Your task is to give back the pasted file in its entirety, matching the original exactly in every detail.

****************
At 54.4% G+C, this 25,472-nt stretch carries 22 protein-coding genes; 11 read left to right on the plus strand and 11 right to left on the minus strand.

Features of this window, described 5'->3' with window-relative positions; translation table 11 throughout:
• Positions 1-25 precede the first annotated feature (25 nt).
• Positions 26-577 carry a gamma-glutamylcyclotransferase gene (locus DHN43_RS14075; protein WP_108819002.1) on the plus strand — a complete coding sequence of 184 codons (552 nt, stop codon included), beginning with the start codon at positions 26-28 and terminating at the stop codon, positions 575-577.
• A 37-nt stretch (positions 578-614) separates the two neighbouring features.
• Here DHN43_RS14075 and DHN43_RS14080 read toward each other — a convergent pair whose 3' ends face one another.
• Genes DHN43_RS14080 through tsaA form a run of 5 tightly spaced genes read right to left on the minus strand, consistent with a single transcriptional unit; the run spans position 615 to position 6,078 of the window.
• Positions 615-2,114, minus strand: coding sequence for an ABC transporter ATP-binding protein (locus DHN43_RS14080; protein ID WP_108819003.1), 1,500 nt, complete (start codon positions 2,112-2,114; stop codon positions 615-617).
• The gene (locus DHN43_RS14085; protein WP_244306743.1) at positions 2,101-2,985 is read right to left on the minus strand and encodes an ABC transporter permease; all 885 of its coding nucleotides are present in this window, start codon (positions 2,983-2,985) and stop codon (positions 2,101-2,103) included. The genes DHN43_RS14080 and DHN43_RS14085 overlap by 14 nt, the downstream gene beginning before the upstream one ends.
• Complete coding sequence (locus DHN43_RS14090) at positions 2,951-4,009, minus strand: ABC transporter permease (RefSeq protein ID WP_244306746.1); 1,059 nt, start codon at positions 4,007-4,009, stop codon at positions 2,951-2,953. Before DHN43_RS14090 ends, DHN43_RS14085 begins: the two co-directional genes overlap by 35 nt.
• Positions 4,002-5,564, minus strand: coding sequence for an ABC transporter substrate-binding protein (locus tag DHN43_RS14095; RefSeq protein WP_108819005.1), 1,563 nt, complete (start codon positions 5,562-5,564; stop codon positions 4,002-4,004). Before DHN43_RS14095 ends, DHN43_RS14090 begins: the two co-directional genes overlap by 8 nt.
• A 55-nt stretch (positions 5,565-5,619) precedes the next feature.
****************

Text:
At 54.4% G+C, this 25,472-nt stretch carries 22 protein-coding genes; 11 read left to right on the plus strand and 11 right to left on the minus strand.

Features of this window, described 5'->3' with window-relative positions; translation table 11 throughout:
• Positions 1-25 precede the first annotated feature (25 nt).
• Positions 26-577 carry a gamma-glutamylcyclotransferase gene (locus DHN43_RS14075; protein WP_108819002.1) on the plus strand — a complete coding sequence of 184 codons (552 nt, stop codon included), beginning with the start codon at positions 26-28 and terminating at the stop codon, positions 575-577.
• A 37-nt stretch (positions 578-614) separates the two neighbouring features.
• Here DHN43_RS14075 and DHN43_RS14080 read toward each other — a convergent pair whose 3' ends face one another.
• Genes DHN43_RS14080 through tsaA form a run of 5 tightly spaced genes read right to left on the minus strand, consistent with a single transcriptional unit; the run spans position 615 to position 6,078 of the window.
• Positions 615-2,114, minus strand: coding sequence for an ABC transporter ATP-binding protein (locus DHN43_RS14080; protein ID WP_108819003.1), 1,500 nt, complete (start codon positions 2,112-2,114; stop codon positions 615-617).
• The gene (locus DHN43_RS14085; protein WP_244306743.1) at positions 2,101-2,985 is read right to left on the minus strand and encodes an ABC transporter permease; all 885 of its coding nucleotides are present in this window, start codon (positions 2,983-2,985) and stop codon (positions 2,101-2,103) included. The genes DHN43_RS14080 and DHN43_RS14085 overlap by 14 nt, the downstream gene beginning before the upstream one ends.
• Complete coding sequence (locus DHN43_RS14090) at positions 2,951-4,009, minus strand: ABC transporter permease (RefSeq protein ID WP_244306746.1); 1,059 nt, start codon at positions 4,007-4,009, stop codon at positions 2,951-2,953. Before DHN43_RS14090 ends, DHN43_RS14085 begins: the two co-directional genes overlap by 35 nt.
• Positions 4,002-5,564, minus strand: coding sequence for an ABC transporter substrate-binding protein (locus tag DHN43_RS14095; RefSeq protein WP_108819005.1), 1,563 nt, complete (start codon positions 5,562-5,564; stop codon positions 4,002-4,004). Before DHN43_RS14095 ends, DHN43_RS14090 begins: the two co-directional genes overlap by 8 nt.
• A 55-nt stretch (positions 5,565-5,619) precedes the next feature.